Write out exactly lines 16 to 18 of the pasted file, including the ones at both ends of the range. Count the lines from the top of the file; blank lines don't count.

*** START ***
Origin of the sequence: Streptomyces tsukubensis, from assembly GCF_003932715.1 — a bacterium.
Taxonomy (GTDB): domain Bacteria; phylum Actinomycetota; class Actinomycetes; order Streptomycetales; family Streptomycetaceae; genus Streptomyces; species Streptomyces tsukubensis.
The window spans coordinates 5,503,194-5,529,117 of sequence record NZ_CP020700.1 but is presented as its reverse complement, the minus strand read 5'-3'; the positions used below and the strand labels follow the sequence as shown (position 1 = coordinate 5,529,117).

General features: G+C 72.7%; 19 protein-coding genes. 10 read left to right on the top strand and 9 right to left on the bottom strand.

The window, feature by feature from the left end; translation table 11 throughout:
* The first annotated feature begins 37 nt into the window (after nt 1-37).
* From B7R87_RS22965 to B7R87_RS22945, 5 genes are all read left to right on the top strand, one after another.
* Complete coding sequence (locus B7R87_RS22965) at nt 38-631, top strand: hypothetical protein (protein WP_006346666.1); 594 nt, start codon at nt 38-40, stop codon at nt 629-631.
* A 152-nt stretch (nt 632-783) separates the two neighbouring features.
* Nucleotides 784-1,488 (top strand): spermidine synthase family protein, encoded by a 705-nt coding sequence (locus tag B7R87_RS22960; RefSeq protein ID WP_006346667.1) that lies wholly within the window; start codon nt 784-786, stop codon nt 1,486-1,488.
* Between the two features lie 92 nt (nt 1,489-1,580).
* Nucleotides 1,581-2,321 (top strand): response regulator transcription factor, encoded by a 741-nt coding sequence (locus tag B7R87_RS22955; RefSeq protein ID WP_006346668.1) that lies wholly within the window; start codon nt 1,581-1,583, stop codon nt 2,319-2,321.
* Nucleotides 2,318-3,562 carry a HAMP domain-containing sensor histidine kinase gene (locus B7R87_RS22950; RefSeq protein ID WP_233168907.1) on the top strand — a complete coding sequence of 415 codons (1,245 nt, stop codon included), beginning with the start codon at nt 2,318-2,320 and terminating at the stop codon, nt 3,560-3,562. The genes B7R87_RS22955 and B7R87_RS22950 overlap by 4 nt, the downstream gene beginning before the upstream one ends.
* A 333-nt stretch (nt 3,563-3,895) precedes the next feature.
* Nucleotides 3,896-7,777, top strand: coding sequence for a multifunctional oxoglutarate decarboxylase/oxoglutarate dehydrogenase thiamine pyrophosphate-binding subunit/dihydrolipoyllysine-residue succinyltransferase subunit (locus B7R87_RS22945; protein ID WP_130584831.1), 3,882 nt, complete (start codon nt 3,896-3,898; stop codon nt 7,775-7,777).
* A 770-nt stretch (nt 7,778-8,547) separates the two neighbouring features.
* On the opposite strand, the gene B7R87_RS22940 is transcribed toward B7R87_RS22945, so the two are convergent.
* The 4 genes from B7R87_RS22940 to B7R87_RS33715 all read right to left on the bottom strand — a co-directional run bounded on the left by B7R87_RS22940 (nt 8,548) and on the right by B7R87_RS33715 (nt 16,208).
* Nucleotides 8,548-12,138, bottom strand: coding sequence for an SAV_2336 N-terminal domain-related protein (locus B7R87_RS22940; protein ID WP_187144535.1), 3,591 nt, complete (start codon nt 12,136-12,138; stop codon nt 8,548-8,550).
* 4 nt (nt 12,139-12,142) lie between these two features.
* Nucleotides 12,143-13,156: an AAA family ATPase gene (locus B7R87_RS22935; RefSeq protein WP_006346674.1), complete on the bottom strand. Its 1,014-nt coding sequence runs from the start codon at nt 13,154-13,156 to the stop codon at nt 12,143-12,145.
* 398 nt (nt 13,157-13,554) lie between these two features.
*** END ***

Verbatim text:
* A 770-nt stretch (nt 7,778-8,547) separates the two neighbouring features.
* On the opposite strand, the gene B7R87_RS22940 is transcribed toward B7R87_RS22945, so the two are convergent.
* The 4 genes from B7R87_RS22940 to B7R87_RS33715 all read right to left on the bottom strand — a co-directional run bounded on the left by B7R87_RS22940 (nt 8,548) and on the right by B7R87_RS33715 (nt 16,208).